Welcome to another BLISTER Symposium, where we present a topic to several of our reviewers for discussion, then encourage you to weigh in on the debate.
It doesn’t happen often, but sometimes a new piece of technology enters the scene that can change a sport. Granted, some people (including a handful of Blister reviewers), argue that all supposed “innovations” are just the natural evolution of products already on the market. So is it possible to pick out a few pieces of gear and call them truly revolutionary?
Maybe not. Blister reviewers weigh in on what developments have left the biggest impact on mountain biking, plus the areas that still have the most room for improvement. Read what they have to say, then chime in with your own arguments and opinions.
First off—what are the products or innovations you think have had the greatest impact on the way people ride?
Marshal: I’m skeptical that much has truly changed the way people ride. Disc brakes and full suspension designs have both existed for more than 15 years. They have continuously improved though.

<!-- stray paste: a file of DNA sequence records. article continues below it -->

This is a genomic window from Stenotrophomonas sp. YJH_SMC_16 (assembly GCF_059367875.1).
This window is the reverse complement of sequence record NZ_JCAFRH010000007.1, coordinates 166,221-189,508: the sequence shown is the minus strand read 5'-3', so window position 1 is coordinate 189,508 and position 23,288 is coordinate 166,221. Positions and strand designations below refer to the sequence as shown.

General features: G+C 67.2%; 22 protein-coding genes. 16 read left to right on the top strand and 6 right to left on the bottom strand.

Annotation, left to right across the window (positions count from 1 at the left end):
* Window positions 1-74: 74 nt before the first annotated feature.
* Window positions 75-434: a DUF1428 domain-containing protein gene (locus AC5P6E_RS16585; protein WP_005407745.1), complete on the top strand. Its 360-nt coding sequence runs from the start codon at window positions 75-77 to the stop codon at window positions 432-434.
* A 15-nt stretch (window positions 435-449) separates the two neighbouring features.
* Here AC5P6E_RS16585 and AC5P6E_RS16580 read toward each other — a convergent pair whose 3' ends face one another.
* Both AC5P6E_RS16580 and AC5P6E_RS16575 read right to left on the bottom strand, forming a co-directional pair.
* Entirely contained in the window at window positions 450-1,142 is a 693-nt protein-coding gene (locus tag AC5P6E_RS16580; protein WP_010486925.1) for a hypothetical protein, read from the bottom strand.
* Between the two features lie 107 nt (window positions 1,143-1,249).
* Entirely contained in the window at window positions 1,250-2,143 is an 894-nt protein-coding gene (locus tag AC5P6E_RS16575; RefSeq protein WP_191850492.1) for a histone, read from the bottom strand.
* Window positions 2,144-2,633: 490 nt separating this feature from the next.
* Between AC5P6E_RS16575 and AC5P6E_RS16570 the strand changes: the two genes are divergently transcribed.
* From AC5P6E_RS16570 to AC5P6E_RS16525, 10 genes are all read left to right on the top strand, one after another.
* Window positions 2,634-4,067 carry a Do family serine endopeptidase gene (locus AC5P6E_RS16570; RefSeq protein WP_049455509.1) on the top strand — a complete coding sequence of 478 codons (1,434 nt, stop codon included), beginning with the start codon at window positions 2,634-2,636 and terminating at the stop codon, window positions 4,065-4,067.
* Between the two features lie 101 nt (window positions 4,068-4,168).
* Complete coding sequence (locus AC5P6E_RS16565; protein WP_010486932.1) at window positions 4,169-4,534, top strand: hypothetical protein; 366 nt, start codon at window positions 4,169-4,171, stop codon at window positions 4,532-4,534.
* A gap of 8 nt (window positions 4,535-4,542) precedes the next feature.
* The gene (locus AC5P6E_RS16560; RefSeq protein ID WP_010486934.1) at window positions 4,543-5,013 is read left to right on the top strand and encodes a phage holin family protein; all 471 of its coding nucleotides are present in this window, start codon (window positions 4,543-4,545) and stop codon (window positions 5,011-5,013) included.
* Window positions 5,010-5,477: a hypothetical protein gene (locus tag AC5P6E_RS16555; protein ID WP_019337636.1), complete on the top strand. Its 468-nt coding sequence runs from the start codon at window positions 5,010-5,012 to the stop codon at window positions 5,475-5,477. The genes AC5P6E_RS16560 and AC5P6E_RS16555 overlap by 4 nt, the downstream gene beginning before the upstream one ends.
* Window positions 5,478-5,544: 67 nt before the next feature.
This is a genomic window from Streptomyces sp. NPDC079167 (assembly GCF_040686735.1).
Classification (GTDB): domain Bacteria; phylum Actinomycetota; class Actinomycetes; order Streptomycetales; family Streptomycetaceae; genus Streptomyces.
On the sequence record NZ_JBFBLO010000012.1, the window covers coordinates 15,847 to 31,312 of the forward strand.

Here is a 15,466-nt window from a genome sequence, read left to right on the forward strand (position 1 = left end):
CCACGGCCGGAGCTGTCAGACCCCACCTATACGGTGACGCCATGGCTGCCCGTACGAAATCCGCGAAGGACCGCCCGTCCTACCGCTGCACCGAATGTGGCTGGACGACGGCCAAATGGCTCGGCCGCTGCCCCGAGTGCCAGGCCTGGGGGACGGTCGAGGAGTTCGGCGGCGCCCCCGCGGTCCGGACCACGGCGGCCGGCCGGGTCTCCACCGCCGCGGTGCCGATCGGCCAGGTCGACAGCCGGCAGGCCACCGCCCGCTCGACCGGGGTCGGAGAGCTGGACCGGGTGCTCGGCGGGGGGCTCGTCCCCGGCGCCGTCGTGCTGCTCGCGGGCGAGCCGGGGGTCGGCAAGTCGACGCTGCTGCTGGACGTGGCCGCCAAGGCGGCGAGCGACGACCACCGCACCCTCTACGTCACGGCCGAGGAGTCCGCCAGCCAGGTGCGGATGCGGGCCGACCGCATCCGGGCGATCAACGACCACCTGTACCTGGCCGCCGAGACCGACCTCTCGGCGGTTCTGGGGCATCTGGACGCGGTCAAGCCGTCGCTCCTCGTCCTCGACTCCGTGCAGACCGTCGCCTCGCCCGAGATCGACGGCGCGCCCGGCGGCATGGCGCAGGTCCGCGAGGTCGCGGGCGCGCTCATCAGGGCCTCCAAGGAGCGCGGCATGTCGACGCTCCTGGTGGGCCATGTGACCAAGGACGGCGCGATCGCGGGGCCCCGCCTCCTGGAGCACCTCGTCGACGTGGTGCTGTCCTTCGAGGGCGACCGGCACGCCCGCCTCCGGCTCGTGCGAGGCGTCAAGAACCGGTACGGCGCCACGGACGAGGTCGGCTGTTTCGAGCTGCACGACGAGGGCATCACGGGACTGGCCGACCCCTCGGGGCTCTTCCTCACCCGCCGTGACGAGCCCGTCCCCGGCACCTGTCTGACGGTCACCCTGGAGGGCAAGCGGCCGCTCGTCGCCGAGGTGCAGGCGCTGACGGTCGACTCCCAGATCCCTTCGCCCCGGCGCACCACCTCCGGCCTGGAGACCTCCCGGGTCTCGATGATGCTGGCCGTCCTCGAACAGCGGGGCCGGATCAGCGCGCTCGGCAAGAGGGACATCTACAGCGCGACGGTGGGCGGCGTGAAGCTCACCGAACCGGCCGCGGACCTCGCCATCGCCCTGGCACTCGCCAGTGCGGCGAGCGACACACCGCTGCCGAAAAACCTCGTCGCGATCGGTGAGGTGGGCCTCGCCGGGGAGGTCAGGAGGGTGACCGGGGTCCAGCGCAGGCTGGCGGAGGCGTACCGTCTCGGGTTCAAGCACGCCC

Noah: There are relatively few products that have really changed the way people ride, and not many are recent.
But I’d put the Rock Shox RS-1 on the revolutionary list—that thing definitely changed how bikes were ridden.
I’d also put the early gravity droppers on the list. They didn’t change the way people ride to the extent that suspension has, but they were a noteworthy innovation that:
- Solved a problem
- Weren’t simply a logical “next step” from existing technology.
But really, bikes have been around for a long time, and there have been lots of ideas (both good and bad), over the years. The RS-1 wasn’t the first time suspension appeared on bikes, and the gravity dropper wasn’t the first mechanism to easily change seat height. But they were the first designs that worked well and achieved widespread acceptance.
What about the hite rite?